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What is health?

Updated: Jul 23, 2021

When I say the word “health” or “healthy,” what comes to mind?

Do you think of certain behaviors or actions, specific objective measures, or maybe even a particular physical appearance or body type?

I’ve been thinking a lot lately about these words: what “health” or “healthy” means to me, and what messages we get from the outside world about what defines health and how that influences our thoughts and behaviors.

A quick Google search gives me the definition of healthy as “indicative of, conducive to, or promoting good health,” and health as “the state of being free from illness or injury,” both of which seem fairly vague and unrepresentative of what I see and hear in the media and from society in general.

I imagine that most people have a definition of health that expands beyond simply being free from disease or injury. And with the messages around us about what it means to be healthy and what it looks like, I think we get pretty biased representations and distorted ideas about what health and healthy really mean, and why it’s important (just take a look at the headlines on any health/fitness magazine next time you’re at the grocery store!).

Some questions I have been pondering:

Is health a state of “doing” or a state of “being?” Does it involve taking certain actions or having a certain mindset?

Does it involve just yourself and your own personal body or does it include those around you or even your greater environment?

Who determines what health is or what healthy means? Is it your doctor? The corporations or groups who are determining RDA guidelines, “normal” blood test ranges, and BMI calculations?

I’m not entirely sure how I would define health, but it’s definitely less about specific numbers or objective measures or even being free from illness or injury (I could have an injury, illness, or disease and still feel that I have my health or am healthy).

To me, health involves feeling comfortable physically, mentally, and emotionally – while also being able to handle and manage discomfort. And being able to live in and interact with the world safely, to feel secure in my environment.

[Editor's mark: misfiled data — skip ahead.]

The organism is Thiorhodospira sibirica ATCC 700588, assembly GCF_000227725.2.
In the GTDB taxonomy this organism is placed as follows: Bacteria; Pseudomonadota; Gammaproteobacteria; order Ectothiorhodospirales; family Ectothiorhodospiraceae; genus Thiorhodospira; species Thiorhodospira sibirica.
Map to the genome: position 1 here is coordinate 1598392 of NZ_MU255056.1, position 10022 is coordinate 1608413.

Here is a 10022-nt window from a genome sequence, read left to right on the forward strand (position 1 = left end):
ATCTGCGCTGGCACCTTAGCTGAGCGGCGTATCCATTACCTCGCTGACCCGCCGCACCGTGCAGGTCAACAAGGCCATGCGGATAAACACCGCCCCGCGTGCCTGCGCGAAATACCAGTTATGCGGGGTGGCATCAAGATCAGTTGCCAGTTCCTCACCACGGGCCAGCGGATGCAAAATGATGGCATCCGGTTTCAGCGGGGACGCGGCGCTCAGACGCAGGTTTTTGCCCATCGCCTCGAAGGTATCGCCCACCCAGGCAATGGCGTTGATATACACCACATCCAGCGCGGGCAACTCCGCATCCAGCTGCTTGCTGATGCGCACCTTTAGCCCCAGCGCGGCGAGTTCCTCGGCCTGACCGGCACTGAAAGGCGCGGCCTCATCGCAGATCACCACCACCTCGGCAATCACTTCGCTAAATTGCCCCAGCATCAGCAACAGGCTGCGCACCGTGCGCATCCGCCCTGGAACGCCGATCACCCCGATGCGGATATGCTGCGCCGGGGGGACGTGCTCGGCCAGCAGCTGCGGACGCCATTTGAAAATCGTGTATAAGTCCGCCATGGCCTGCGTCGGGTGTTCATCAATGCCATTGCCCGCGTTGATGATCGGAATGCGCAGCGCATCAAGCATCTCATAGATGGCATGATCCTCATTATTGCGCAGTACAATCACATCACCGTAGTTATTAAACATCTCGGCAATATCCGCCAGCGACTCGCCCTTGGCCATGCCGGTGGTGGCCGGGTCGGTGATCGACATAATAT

And while I might think of certain behaviors as being more healthy or less healthy, my definition of health does not involve performing specific exercises or physical feats, eating (or not eating) certain foods, or having visible abs.

Which is not to say that this has always been my view of what health or healthy means: before I started paying more attention to the messages I am seeing and hearing repeatedly, I was absolutely influenced by what others were telling me about what I should value when it comes to health.

There was a time when “healthy” would have meant getting a certain number of minutes of exercise every day, having a specific physical appearance, or even being within a certain weight range. But over time it’s become clear to me that health is so much more than arbitrary numbers or metrics determined from who knows where.

There is no right or wrong answer when it comes to defining health – it’s a complicated subject that is personal and ever evolving. But thinking about what these words truly mean to you can help you gain clarity on your values around health, what actions you may want to take (or not take), and what other influences might be shaping how you think about your health in the past, present, and future.

If you’d like to share your own definition of what health or healthy means for you, please leave a comment!

And if your views of health are evolving or you’d like help aligning your values and actions around health and wellness, send me a message or schedule your free consultation call.

...for your free 30-minute consultation call or visit to get started!

*I’ve also been learning more about the Health At Every Size movement (HAES) and really appreciate the message and information they are putting out in the world – that health is not defined by a certain size or shape, that the word obese is arbitrary and misleading, and that everyone should be able to live free from stigma and bias regardless of their body size. For more information about HAES, their mission, and additional resources, visit

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